Product Risk

Consumers take into account the risks of the product itself when evaluating product attributes. From the perspective of marketing theory, product risk can be divided into personal risk, functional risk, social risk, environmental risk and so on (Stone and Grønhaug, 1993). For remanufactured products, in the initial research, consumers showed concern about the realization of their functions, at the same time, there is an impact on their own face and the harm of remanufactured products to their own health (Abbey et al., 2017). The specific contents of the questionnaire can be found in the Supplementary Appendix.

Results

Data were collected by online research. The platform is www.nquestion.com. Research is carried out during October in 2011. Total number of questionnaires is 1785, among which the number of valid questionnaires is 1106, the validity being 61.96%.

Reliability and Validity Analysis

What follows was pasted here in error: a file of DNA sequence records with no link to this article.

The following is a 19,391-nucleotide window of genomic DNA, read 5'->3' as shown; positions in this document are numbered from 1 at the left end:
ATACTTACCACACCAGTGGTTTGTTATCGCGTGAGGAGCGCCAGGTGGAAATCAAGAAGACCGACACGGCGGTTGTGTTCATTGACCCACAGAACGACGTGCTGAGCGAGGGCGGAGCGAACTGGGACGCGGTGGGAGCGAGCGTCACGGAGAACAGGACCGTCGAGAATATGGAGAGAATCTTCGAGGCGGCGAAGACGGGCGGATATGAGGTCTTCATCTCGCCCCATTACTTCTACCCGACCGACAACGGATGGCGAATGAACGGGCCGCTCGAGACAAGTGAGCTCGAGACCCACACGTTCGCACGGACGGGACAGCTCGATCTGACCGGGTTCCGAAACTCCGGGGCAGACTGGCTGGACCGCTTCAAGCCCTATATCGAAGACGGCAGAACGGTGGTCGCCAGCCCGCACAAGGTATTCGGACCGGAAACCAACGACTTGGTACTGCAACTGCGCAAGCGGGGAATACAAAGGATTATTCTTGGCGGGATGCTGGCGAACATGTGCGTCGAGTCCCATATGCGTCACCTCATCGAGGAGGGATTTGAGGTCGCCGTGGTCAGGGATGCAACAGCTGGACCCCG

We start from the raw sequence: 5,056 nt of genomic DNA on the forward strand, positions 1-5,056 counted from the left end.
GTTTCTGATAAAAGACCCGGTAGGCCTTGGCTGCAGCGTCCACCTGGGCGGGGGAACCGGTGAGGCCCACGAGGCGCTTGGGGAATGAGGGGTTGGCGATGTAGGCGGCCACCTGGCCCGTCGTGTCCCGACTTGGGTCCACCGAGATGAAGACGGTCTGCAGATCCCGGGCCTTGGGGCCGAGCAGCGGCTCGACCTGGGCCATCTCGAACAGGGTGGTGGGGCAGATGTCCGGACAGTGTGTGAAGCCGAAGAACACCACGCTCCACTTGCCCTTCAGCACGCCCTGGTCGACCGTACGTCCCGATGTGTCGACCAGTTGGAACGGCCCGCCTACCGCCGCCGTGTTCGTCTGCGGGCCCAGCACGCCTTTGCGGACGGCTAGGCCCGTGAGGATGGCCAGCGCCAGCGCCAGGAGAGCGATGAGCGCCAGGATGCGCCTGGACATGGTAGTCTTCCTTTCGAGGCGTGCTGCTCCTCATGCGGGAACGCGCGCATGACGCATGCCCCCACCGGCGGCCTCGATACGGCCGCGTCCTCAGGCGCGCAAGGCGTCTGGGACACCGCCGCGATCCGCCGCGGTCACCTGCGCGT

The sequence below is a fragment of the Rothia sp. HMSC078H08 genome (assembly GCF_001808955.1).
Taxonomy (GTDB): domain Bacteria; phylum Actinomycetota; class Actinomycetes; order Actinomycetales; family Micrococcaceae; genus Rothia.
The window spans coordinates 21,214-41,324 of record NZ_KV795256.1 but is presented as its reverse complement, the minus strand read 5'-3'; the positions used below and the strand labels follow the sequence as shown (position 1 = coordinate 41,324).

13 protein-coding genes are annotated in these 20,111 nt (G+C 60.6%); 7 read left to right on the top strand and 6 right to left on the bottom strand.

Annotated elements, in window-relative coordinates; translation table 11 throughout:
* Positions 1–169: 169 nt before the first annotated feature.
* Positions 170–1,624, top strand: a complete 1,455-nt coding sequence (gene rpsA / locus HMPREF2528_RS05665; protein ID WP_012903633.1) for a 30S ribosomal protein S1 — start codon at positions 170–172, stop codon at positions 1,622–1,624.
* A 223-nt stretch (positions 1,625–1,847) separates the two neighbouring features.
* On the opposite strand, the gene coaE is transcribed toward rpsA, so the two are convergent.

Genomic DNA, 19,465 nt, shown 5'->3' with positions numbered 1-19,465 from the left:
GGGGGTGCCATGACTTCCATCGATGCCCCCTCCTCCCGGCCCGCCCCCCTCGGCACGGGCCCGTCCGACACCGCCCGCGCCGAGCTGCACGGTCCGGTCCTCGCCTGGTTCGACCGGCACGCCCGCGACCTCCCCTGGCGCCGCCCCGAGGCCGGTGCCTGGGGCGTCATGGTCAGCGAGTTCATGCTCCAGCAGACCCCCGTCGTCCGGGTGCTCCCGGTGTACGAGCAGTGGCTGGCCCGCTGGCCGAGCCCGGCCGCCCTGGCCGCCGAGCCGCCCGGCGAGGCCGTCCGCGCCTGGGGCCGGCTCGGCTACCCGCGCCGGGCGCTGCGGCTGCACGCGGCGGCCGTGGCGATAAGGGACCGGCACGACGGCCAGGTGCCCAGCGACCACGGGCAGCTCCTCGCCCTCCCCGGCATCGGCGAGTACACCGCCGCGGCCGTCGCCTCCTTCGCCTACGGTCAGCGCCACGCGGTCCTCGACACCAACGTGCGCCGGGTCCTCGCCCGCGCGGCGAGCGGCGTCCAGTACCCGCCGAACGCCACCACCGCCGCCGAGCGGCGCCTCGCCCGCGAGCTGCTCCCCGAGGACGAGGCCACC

As is shown in Table 1, the KMO of the data is 0.670, higher than the value of test questionnaire. The significance level of Bartlett’s Test is 0.000, which means the data was suitable for factor analysis. The result of factor analysis in Table 2 shows that all the variables in multidimensional scale fall into corresponding factors. Factor 1 is environmental awareness, factor 2 is perceived quality, factor 3 is trust on Chinese quality, factor 4 is face issue, factor 5 is price sensitivity, factor 6 is focus on quality, factor 7 is acceptance of new product, factor 8 is old-product preference, factor 9 is Hedonic quality of MP4.

TABLE 1
www.frontiersin.org

Table 1. KMO and Bartlett’s test.

TABLE 2
www.frontiersin.org